The True Story Of Capitalism.
Many people today are skeptical about capitalism. Suspicious of it. In some cases, downright hostile. These people believe – or have been led by others to believe – that capitalism is bad for society overall. They believe that capitalism is extractive – it extracts work and effort from masses of people to produce financial reward for a narrow few, with limited benefit (or maybe a net deficit) left for those who do the work. A particular sliver of the financial elite has some specific techniques for extracting the vast bulk of available value for themselves via special tools such as hedge funds, currency trading, and all kinds of esoteric instruments. They believe the biggest corporations extract wealth for shareholders and executives to self-reward themselves with stock awards, stock options, share buybacks, and dividends. They believe that there is monopolistic control over markets exerted by these large-scale corporations. They believe that first-world countries and corporations take value from less-developed countries via resource extraction, cheap labor, and short-term economic activities that don’t leave behind long-term infrastructure or institutions. They believe the inequality of wealth and income in capitalism is deliberately and malevolently manipulated.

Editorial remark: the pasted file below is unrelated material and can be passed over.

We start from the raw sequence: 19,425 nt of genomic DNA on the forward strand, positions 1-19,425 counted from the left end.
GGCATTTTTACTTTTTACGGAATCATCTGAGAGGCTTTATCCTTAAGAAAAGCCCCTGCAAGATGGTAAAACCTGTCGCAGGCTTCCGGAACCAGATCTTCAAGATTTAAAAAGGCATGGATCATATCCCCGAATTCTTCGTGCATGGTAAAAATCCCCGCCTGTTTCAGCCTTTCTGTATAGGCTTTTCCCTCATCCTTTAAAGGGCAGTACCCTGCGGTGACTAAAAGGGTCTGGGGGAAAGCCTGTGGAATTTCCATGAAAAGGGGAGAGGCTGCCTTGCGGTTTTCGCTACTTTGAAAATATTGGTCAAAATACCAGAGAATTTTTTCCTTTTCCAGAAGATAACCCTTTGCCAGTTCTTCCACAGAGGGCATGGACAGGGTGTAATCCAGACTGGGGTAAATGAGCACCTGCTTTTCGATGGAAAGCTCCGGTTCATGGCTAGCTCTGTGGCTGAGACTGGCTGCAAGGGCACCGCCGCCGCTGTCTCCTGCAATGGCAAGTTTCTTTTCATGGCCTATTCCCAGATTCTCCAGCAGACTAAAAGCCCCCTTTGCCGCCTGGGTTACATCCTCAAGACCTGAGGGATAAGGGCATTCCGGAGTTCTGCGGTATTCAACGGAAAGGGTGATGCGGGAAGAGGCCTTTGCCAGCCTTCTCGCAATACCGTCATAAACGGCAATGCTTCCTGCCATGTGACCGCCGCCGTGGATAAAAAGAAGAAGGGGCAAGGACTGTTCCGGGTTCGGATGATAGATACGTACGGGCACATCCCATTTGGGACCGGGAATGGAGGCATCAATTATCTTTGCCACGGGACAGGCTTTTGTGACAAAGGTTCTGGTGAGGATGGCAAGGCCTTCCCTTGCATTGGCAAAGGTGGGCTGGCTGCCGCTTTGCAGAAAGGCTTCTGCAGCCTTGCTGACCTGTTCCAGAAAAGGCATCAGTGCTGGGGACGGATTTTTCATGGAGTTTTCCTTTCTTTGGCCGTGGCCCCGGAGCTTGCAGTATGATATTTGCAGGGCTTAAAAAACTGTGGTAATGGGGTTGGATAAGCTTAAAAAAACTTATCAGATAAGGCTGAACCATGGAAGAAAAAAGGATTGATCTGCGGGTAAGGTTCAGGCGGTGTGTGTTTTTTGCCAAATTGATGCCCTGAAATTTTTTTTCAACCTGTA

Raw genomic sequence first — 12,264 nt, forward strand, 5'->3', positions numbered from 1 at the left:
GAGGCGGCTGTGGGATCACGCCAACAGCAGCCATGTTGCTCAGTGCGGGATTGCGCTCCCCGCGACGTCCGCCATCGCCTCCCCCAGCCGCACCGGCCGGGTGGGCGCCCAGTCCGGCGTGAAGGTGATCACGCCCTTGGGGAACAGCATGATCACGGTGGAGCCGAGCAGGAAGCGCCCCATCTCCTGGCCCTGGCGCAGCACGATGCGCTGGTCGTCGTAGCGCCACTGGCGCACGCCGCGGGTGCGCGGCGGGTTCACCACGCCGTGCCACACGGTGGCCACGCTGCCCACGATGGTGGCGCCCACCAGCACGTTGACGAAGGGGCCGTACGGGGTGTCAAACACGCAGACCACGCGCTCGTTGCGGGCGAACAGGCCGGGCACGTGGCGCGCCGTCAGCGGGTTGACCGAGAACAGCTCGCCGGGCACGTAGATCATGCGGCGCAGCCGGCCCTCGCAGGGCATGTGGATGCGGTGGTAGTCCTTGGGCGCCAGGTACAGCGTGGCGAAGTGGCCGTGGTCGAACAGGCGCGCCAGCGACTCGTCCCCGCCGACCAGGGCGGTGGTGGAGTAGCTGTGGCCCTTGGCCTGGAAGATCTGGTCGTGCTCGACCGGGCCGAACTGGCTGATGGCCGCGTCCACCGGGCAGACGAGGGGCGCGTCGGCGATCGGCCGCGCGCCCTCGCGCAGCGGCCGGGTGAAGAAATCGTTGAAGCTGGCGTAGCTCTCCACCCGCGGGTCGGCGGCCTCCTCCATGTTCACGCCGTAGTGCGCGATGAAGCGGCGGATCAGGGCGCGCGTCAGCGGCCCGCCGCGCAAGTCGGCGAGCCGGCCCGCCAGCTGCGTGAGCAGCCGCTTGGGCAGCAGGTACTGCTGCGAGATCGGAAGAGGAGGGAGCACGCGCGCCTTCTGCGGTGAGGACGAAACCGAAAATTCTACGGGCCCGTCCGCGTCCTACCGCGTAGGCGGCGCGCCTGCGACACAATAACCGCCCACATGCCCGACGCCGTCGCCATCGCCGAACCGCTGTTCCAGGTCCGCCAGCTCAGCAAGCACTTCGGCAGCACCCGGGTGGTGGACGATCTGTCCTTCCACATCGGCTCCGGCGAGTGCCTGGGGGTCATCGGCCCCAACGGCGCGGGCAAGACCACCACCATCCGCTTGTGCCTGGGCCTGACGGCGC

But none of this is the true story of capitalism. There are two good places to start in telling the real story. The first is 19th-century America. After the Civil War, the US was in economic expansion mode. The population was growing, supplemented by immigration, and was economically mobile, moving West, establishing cities, starting businesses, learning how to enjoy new lives. Technology was evolving, bringing new enablements for those new lives, including affordable illumination (from oil refining), rail transportation (from steel making and steam engines), better clothing (from sewing machines and new fabric technologies), better food (from mass manufacturing and mass distribution made possible by factory organization) and more. It was in this environment that great entrepreneurs invented customer capitalism. They identified the unstated, unmet needs of customers – such as affordable light for families at home at night for a better quality of life and extended productivity, safe and nutritious food, soaps for more hygienic washing, better communications – and designed systems of unprecedented scale and complexity that could be implemented to meet those needs. Factories, production lines, precision machines for manufacturing, international supply chains, secure packaging, mass distribution and mass marketing – these were all innovations of the times to serve customers in better and better ways. The energy behind these innovations came from a new invention, unique to America at the time: the corporation and its managerial methods. The entrepreneurs invented the managerial corporation because it was necessary to do so to harness the vast potential for value creation of their machines, factories, supply chains, and transportation and distribution networks. The challenge had never before been encountered, but the coordination enabled by new decentralized corporate management systems solved the problem.